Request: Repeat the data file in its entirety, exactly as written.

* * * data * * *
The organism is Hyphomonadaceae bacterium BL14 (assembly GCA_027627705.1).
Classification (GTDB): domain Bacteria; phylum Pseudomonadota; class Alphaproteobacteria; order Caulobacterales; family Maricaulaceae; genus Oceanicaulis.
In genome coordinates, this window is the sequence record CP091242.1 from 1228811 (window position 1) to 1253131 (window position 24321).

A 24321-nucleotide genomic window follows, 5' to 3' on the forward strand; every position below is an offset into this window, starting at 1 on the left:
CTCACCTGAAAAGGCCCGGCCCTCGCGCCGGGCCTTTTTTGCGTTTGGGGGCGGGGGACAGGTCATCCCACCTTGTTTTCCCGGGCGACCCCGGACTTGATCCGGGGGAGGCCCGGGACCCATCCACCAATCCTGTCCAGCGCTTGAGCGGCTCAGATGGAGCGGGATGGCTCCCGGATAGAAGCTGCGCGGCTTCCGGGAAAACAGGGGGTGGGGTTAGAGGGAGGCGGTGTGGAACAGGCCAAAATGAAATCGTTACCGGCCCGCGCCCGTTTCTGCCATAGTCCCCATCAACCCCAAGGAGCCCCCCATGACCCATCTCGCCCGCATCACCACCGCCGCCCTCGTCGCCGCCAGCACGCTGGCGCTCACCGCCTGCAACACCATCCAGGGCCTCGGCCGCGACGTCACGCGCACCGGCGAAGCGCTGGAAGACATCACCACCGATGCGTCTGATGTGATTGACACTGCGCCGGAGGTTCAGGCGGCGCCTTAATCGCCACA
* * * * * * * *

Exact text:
The organism is Hyphomonadaceae bacterium BL14 (assembly GCA_027627705.1).
Classification (GTDB): domain Bacteria; phylum Pseudomonadota; class Alphaproteobacteria; order Caulobacterales; family Maricaulaceae; genus Oceanicaulis.
In genome coordinates, this window is the sequence record CP091242.1 from 1228811 (window position 1) to 1253131 (window position 24321).

A 24321-nucleotide genomic window follows, 5' to 3' on the forward strand; every position below is an offset into this window, starting at 1 on the left:
CTCACCTGAAAAGGCCCGGCCCTCGCGCCGGGCCTTTTTTGCGTTTGGGGGCGGGGGACAGGTCATCCCACCTTGTTTTCCCGGGCGACCCCGGACTTGATCCGGGGGAGGCCCGGGACCCATCCACCAATCCTGTCCAGCGCTTGAGCGGCTCAGATGGAGCGGGATGGCTCCCGGATAGAAGCTGCGCGGCTTCCGGGAAAACAGGGGGTGGGGTTAGAGGGAGGCGGTGTGGAACAGGCCAAAATGAAATCGTTACCGGCCCGCGCCCGTTTCTGCCATAGTCCCCATCAACCCCAAGGAGCCCCCCATGACCCATCTCGCCCGCATCACCACCGCCGCCCTCGTCGCCGCCAGCACGCTGGCGCTCACCGCCTGCAACACCATCCAGGGCCTCGGCCGCGACGTCACGCGCACCGGCGAAGCGCTGGAAGACATCACCACCGATGCGTCTGATGTGATTGACACTGCGCCGGAGGTTCAGGCGGCGCCTTAATCGCCACA